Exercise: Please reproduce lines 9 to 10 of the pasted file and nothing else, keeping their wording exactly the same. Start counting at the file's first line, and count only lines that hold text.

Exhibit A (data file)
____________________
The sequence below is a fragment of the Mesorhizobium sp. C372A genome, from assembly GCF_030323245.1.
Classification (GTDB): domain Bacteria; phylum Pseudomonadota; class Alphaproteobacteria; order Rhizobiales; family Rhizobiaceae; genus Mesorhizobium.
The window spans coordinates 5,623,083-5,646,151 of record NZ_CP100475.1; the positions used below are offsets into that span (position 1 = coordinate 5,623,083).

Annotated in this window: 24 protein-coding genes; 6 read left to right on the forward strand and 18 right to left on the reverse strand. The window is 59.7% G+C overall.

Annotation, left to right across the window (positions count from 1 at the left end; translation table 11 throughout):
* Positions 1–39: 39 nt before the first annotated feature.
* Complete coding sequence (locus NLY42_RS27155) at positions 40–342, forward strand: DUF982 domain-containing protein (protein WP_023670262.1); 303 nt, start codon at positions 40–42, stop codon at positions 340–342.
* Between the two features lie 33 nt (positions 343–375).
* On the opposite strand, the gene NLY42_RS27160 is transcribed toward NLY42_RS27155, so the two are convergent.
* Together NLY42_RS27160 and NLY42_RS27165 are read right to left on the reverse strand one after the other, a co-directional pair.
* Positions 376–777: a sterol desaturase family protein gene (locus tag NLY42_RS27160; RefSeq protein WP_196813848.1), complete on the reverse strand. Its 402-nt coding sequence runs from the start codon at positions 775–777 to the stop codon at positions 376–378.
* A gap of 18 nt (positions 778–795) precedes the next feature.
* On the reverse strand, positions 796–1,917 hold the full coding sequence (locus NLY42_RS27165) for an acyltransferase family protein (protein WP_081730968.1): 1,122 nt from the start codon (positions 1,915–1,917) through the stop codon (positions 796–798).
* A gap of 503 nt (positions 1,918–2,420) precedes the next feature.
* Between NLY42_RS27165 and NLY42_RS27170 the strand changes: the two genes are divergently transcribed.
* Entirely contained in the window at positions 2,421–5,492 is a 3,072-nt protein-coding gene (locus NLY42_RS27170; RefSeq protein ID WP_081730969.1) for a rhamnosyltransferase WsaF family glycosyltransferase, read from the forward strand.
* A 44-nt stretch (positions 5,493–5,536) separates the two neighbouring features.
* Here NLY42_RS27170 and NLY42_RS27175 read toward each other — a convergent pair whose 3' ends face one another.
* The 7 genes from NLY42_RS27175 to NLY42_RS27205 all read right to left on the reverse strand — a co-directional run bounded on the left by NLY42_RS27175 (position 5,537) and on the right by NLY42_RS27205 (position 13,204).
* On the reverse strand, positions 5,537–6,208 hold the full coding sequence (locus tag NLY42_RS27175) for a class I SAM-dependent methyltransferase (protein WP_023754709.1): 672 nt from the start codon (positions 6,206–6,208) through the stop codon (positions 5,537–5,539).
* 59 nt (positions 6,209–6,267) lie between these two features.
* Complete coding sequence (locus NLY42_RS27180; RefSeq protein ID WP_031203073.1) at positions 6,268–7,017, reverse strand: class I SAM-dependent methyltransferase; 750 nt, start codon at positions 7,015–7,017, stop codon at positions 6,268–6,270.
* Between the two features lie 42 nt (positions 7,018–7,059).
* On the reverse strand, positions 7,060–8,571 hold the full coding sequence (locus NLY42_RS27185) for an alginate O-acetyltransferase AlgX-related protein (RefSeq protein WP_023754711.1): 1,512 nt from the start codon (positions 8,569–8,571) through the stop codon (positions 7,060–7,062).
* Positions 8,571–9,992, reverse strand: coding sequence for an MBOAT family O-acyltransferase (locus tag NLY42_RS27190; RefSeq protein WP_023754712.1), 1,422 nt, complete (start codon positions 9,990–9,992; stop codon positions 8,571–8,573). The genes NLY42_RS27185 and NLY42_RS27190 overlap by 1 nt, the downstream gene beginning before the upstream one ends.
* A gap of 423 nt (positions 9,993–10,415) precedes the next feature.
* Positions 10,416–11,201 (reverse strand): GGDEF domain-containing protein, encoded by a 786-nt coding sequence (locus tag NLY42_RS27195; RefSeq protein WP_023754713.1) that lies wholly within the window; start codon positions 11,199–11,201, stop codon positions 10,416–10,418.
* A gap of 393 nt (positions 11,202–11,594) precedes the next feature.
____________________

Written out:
* On the opposite strand, the gene NLY42_RS27160 is transcribed toward NLY42_RS27155, so the two are convergent.
* Together NLY42_RS27160 and NLY42_RS27165 are read right to left on the reverse strand one after the other, a co-directional pair.